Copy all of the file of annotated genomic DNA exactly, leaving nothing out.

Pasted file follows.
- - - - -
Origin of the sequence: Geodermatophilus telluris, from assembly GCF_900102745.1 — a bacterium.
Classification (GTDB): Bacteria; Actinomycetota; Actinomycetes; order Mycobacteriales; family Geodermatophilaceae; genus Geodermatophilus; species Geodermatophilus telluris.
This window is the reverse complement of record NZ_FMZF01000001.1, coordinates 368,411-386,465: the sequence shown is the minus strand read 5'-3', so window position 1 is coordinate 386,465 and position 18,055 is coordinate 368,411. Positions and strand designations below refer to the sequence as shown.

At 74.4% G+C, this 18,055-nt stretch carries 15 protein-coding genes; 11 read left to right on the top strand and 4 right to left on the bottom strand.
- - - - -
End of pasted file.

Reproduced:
Origin of the sequence: Geodermatophilus telluris, from assembly GCF_900102745.1 — a bacterium.
Classification (GTDB): Bacteria; Actinomycetota; Actinomycetes; order Mycobacteriales; family Geodermatophilaceae; genus Geodermatophilus; species Geodermatophilus telluris.
This window is the reverse complement of record NZ_FMZF01000001.1, coordinates 368,411-386,465: the sequence shown is the minus strand read 5'-3', so window position 1 is coordinate 386,465 and position 18,055 is coordinate 368,411. Positions and strand designations below refer to the sequence as shown.

At 74.4% G+C, this 18,055-nt stretch carries 15 protein-coding genes; 11 read left to right on the top strand and 4 right to left on the bottom strand.